The marijuana movement is in desperate need of spokespeople from ‘the establishment,’ he said.

“We need politicians and Canadians to realize that this isn’t a hippie issue, or young people going through their first identity crisis. This is a product that has been used for thousands of years, and many people over 30 consume it regularly. You don’t get things done based on principal, and what’s right. Politics is about interest groups and satisfaction, and that’s why this issue ends up on the back burner.”

Prof. Young also points to fractures within the marijuana community itself as part of the problem.

“Every year, there are a number of associations formed, but for reasons I can’t explain, there’s never been a unified approach. It’s almost like the hip-hop situation, where there is a divide between the east and west coasts. More of my time now is spent mediating and trying to placate various groups, because when you come very close to achieving your goal, it creates optimism and enthusiasm. When you fail, there is a tendency for the movement — all movements — to turn against themselves, and A is pointing at B saying ‘You took the wrong strategy,’ and B is pointing at A and saying, ‘You’re an embarrassment.’”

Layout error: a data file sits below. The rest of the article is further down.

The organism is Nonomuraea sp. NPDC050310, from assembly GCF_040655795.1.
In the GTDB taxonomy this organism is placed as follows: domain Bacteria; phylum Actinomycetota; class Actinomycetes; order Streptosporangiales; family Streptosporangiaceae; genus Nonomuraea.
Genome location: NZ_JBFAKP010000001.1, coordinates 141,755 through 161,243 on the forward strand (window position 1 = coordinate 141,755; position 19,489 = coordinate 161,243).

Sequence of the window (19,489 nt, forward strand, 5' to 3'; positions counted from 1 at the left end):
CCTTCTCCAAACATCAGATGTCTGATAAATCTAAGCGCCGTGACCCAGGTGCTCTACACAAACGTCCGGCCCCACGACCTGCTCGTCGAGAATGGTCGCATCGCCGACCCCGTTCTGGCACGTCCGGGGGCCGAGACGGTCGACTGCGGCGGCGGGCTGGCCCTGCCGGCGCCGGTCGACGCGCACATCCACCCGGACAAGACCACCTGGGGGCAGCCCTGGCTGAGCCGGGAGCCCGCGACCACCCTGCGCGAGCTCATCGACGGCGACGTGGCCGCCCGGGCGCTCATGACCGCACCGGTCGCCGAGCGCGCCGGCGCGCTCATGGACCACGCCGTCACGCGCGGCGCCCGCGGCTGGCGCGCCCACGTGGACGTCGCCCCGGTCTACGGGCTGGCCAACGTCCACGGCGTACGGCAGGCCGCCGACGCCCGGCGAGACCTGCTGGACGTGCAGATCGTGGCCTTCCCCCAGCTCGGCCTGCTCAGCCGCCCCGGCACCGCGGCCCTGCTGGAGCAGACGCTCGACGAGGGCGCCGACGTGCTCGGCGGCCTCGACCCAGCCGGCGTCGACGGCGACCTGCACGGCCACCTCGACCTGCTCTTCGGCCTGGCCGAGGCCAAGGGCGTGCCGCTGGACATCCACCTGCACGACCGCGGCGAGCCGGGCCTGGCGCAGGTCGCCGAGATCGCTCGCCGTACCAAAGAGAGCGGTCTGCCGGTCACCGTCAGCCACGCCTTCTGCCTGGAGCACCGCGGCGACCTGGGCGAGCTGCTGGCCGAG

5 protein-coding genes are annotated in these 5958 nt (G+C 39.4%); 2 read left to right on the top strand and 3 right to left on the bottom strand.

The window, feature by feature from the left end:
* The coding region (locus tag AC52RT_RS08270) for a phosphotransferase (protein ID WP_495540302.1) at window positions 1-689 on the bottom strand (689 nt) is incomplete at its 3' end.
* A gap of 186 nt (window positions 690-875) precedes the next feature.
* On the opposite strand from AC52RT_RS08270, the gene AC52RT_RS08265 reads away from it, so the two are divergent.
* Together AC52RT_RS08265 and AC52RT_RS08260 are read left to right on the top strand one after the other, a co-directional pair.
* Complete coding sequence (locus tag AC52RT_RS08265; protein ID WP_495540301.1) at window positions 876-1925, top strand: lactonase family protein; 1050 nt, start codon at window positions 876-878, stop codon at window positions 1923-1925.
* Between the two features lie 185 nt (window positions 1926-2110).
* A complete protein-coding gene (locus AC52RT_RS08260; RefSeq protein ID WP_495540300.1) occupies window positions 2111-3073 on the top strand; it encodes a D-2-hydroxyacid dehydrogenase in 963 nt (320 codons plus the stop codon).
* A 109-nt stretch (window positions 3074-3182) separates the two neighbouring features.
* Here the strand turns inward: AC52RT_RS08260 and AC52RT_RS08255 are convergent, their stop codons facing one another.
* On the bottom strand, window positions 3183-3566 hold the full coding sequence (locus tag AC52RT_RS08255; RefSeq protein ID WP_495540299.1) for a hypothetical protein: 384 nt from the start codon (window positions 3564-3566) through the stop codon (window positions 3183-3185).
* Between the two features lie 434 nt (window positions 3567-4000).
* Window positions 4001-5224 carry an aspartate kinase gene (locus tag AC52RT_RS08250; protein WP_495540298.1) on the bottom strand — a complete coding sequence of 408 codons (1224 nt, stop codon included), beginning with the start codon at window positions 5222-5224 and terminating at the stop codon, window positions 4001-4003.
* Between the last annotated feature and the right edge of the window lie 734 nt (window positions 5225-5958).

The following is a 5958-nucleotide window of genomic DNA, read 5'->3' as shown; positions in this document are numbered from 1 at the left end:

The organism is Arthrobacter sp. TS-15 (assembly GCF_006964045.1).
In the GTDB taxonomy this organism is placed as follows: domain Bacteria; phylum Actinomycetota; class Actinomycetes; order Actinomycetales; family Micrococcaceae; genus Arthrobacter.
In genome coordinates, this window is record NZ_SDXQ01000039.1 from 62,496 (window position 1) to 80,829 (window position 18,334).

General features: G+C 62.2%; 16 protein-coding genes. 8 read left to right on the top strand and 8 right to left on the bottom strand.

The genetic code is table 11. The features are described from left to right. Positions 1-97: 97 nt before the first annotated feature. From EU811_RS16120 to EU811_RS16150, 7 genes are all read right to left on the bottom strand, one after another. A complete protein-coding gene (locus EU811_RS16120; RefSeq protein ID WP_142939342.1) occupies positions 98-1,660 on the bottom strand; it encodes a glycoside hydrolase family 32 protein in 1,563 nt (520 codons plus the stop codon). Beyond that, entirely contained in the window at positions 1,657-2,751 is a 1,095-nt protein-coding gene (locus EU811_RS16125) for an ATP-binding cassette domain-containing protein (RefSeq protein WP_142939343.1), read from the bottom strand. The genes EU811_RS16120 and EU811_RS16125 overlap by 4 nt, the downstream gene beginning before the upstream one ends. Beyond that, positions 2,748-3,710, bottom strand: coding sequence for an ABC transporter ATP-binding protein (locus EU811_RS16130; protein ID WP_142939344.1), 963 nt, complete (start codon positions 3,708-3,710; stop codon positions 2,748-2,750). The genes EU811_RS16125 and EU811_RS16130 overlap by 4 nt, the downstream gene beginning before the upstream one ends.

Meanwhile, Mr. Oscapella admitted to being discouraged by what he sees as apathy on the part of many marijuana users.

“I’ve been working on this for years, and I get progressively less patient with pot smokers who sit back and do nothing. I’m more interested in working with people who are doing something themselves to push for reform, or are in a position where they need to be helped, like medical marijuana users. It bothers me that I have to waste so much time on an issue when the thousands of Canadians who use cannabis are sitting back and saying, ‘It doesn’t bother me.’ I’m not interested in fighting the marijuana issue for them,” said Mr. Oscapella.

But although Mr. Oscapella’s openly frustrated with the current state of the decriminalization lobby, he’s still prepared to take his best shot at persuading politicians to rethink the bill if invited to appear before committee this fall–and he’s already working on his speaking notes.

“Why do we never ask politicians to justify the status quo, and assume that just because something has always been that way, that it’s the right thing to do,” he asked.

“I’ll challenge them to show me that the current prohibitionist model works, before you start interfering with the liberty of Canadians, and fostering grow-ops. No one can do it, and if I go before the committee, that’s the tack I’ll take.”